I was listening to my daughters singing along with some popular music last night. I knew it must be popular because they were singing along and I didn’t recognize it. In between songs, they talked about the nuances of genre. Folk, pop, rock, some combination. But what I noticed were the lyrics, which shared a theme. Though I couldn’t tell you what they said specifically, the words had that same aspirational, eternal, absolute conviction that good love songs thrive on. Now, my girls are on the imaginary side of that divide. They have had, depending on their age, their various crushes or hoped for attachments. But, unlike Dad, they have yet to experience that aching certainty that the person you are sitting across from in some restaurant or walking hand-in-hand with or driving home is the person you want to, need to, must be with for the rest of your life. After 35 years of marriage it would have been quite easy for me to descend into lecturing my daughters about how unrealistic the portrayal of love is in a three minute song on the radio. Really, you could live without that other person. After all, you were alive before you met them, right?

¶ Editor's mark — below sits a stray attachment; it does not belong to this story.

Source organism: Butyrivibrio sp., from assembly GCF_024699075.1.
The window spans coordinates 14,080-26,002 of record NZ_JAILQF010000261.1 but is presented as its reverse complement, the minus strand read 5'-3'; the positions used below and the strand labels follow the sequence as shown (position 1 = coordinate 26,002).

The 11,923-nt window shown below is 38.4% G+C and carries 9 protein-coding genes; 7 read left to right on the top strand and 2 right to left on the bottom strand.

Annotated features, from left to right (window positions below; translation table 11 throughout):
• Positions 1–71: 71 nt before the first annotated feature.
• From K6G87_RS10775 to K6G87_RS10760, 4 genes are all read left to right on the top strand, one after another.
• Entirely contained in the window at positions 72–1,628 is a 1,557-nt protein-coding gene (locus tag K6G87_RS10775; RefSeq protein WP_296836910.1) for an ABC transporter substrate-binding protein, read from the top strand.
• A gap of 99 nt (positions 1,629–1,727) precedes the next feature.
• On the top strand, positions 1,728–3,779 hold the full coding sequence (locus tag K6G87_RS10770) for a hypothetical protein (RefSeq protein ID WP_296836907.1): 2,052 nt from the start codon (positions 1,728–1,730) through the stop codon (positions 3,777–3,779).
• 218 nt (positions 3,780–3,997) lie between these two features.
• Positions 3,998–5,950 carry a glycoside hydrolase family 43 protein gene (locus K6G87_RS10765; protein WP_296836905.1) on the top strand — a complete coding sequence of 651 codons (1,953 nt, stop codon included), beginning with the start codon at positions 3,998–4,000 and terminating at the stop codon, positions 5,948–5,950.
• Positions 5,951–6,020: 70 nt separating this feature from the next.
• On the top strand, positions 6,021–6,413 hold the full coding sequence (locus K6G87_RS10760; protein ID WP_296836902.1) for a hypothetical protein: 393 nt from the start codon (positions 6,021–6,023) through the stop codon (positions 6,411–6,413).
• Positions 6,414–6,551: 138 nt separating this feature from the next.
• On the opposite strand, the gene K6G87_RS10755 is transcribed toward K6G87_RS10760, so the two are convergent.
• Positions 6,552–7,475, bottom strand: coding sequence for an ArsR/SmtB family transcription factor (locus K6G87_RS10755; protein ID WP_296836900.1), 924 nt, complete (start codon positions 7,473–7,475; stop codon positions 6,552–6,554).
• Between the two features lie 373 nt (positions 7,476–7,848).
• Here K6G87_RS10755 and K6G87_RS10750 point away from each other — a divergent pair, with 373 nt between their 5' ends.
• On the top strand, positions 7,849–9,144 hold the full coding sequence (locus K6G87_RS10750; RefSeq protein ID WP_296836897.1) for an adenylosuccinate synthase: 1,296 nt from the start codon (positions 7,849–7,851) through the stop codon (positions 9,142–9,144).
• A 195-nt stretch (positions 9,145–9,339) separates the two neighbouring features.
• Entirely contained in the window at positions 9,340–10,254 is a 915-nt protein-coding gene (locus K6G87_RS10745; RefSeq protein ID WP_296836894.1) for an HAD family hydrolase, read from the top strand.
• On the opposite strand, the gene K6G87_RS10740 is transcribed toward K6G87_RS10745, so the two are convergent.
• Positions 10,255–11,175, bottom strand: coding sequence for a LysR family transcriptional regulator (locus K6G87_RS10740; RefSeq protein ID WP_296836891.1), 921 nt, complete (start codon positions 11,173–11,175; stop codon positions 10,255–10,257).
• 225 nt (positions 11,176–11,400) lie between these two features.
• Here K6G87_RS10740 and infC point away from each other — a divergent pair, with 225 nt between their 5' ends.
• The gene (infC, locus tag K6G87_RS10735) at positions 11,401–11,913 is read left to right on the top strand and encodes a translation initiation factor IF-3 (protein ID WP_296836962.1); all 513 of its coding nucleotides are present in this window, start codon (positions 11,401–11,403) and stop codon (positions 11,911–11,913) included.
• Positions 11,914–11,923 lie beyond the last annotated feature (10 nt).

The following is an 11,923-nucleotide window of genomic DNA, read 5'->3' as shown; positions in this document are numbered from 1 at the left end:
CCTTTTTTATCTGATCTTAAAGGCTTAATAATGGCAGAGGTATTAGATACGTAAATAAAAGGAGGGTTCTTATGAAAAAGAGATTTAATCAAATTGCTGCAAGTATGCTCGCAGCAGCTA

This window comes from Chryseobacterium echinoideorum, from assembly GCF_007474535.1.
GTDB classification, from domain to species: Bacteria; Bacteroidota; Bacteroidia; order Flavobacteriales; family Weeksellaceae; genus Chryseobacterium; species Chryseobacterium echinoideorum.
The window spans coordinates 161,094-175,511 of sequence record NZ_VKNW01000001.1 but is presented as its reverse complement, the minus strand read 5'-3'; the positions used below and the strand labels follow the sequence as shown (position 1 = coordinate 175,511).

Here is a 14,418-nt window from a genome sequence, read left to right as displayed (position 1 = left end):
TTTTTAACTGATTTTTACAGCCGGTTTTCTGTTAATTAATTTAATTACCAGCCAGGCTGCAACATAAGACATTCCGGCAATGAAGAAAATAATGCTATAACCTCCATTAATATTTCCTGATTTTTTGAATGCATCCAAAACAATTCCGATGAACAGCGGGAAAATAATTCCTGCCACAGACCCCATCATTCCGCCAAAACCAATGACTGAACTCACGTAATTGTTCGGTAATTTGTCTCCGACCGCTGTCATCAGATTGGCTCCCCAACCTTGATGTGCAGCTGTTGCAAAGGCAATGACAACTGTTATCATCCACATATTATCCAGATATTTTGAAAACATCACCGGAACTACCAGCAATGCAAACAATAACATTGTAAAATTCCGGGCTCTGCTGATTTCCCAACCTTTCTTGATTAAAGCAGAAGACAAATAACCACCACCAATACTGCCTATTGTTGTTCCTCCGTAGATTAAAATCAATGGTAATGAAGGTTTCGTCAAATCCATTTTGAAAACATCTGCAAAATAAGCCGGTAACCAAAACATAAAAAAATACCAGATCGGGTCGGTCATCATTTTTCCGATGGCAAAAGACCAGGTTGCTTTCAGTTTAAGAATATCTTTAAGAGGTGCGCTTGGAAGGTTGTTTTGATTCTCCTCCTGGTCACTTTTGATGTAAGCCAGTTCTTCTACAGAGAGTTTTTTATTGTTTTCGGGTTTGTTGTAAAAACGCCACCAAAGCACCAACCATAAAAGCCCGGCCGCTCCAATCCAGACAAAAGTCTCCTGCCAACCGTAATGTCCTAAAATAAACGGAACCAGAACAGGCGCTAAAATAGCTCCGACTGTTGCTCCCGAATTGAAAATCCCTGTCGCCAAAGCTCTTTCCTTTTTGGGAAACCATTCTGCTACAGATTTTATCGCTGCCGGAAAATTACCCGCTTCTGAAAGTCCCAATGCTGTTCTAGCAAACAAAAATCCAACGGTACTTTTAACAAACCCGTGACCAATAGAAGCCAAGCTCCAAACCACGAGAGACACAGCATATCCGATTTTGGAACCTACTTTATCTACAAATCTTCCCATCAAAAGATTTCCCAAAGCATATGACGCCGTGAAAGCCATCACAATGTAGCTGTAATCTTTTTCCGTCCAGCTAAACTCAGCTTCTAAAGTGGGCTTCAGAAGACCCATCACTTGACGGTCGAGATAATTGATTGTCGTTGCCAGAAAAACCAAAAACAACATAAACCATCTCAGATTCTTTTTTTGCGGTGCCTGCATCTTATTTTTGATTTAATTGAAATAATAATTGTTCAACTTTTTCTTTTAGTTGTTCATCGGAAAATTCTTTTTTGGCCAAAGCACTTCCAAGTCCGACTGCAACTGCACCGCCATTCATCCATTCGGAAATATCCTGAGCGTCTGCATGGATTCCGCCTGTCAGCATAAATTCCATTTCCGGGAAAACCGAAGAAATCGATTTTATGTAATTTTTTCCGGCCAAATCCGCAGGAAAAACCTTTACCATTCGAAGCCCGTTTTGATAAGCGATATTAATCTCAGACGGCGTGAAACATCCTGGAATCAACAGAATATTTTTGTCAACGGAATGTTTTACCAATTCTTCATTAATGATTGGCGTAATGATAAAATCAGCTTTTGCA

Then, I thought back to the time when I was in that place. When the longing and the wondering were actually realized in a magical young woman who said “Yes”, who said “I Do” and started that life together that seems much more than the two of us. While I know that it is true that a form of life would go on if one of us was no longer there, I also know that there would be a vast emptiness that would never be filled. That is how love should be. You give it all you’ve got, flaws and all, and something grows up and out and together until where one ends and the other begins is less and less discernible. And to tear that apart would indeed be tragic.
So, I suspect the love songs will just keep coming. As unique as each relationship, as familiar as that ‘tale as old as time’.
Just an old-fashioned love song,
playin’ on the radio,
and wrapped around the music,
is the sound of someone promising they’ll never go.
You swear you’ve heard it before,
as it slowly rambles on.
No need in bringing ‘em back,
‘cause they’re never really gone…
An Old-Fashioned Love Song
Performed by 3 Dog Night, lyrics by Paul Williams